A FREE school in Bournemouth which as of last year had only 31 pupils across its youngest two year groups, has cost the taxpayer £20 million in premises overheads alone, a freedom of information response has revealed.

Renovating and building works on the permanent site for Parkfield School, next to Bournemouth Airport, cost £13.8 million, the Department for Education revealed, while a further £3.1 million was spent acquiring the site.

The government also spent £1.9 million renovating a former office building in Bournemouth which was the school’s temporary home for nearly four years after its opening in 2013, the response revealed. The total costs spent in this category appear to have been in the region of six times more than the original budget.

Furthermore, the taxpayer spent £1.2 on leasing this temporary site.

The figures have been released three and a half years after that relocation to the permanent home.

Parkfield was originally supposed to open in September 2012, in an office block location on the edge of Bournemouth’s town centre.

When such premises failed to materialise, its opening was put back by a year, and opened in a scout camp outside of the town. It then moved to another office block called Dorset House.

Parents had been told that the cost of refurbishment work at Dorset House had spiralled to £1.1 million, from an original budget which the then-principal, Terry Conaghan, said had been less than a third of that.

The total cost now reported was now £1.939m. The FOI response also listed lease payments for Dorset House of £1.2m.

Parkfield moved out of the office block to the airport site in September 2017. But in 2019, a set of accounts from the free school trust for 2017-18 showed it was still making leasehold payments for the temporary site a year later, some £296,000 was owed in the year 2018 for this lease.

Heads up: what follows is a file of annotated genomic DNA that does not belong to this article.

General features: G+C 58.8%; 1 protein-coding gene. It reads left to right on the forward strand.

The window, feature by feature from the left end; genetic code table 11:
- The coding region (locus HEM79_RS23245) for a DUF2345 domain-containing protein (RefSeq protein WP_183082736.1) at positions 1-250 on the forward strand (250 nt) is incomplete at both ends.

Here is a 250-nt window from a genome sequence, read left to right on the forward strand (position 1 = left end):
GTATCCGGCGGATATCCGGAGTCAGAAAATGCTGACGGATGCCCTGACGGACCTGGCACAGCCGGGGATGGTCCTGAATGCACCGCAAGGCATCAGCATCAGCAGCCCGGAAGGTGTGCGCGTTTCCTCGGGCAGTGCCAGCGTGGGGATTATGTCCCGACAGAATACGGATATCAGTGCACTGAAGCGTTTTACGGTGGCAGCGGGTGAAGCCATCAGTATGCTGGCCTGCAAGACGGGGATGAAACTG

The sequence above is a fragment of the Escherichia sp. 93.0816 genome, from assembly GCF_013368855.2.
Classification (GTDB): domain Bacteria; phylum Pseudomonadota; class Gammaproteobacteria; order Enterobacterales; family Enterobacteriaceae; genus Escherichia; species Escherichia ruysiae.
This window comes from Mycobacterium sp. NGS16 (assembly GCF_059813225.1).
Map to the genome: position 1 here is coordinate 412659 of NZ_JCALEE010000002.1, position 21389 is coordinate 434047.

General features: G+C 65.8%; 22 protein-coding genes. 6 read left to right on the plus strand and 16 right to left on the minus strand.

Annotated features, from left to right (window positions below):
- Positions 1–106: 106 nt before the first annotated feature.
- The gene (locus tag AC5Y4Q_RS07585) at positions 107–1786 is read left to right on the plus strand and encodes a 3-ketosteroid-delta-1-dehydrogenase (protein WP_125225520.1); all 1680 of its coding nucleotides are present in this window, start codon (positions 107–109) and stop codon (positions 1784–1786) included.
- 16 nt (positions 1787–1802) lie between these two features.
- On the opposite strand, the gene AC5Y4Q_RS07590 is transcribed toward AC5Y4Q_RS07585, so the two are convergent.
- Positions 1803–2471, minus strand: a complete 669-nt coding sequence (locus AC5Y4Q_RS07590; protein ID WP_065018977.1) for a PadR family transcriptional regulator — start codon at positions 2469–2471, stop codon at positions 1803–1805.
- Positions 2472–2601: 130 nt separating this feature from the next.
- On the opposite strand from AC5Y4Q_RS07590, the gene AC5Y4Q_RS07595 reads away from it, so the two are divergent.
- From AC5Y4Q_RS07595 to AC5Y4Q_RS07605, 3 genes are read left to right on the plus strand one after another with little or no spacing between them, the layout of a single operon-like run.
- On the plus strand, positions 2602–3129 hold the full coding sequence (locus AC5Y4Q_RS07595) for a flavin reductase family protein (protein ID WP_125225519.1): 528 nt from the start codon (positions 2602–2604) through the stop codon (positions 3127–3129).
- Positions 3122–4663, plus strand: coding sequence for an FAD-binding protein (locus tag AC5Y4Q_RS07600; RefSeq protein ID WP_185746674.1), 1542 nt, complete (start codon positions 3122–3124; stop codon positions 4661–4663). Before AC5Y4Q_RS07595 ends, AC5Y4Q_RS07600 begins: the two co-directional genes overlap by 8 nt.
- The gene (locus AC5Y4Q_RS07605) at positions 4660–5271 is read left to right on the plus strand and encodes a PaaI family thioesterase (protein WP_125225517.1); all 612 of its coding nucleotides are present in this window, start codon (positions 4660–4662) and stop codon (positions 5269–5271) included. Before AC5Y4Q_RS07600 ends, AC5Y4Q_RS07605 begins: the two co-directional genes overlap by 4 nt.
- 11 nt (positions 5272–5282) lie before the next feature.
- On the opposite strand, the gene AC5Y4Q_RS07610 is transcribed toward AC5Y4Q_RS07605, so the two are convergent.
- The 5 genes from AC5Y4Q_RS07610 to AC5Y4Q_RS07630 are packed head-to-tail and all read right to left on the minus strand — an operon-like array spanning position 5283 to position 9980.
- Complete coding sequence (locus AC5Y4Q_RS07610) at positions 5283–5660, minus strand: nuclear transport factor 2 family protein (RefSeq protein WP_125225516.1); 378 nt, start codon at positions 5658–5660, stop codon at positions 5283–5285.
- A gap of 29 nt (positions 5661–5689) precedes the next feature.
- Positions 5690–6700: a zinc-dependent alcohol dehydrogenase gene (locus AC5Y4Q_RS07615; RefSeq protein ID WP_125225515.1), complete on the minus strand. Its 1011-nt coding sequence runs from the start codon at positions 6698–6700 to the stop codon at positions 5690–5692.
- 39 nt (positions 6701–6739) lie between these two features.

The school was rated “requires improvement” twice by Ofsted, in 2015 and, most recently, in 2017 – and in terms of pupil numbers.

The school was transferred to a multi-academy trust a year after it moved to the airport site, in September 2018. But the latest annual accounts for the trust which took it over, Reach South, show a continuing financial legacy.

Reach South seems to have inherited debts to the government from Parkfield, with £551,522 owed to the ESFA.

A Reach South spokesperson said: “These issues are largely historic, dating back to 2013 and 2014.

“Parkfield joined Reach South in 2018 and since then has gone from strength to strength.

“During that time, GCSE results have improved and are now above the national average, and our pupil numbers have grown from 412 when we took on the school, to 480 last year.

“We can confirm that the lease of Dorset House ended at the end of August 2019, one year after the school joined us and there are no further lease commitments relating to previous premises.

“It is correct to say that there is a legacy debt, but as we make clear in our published accounts, this will be repaid to the Education Skills and Funding Agency.”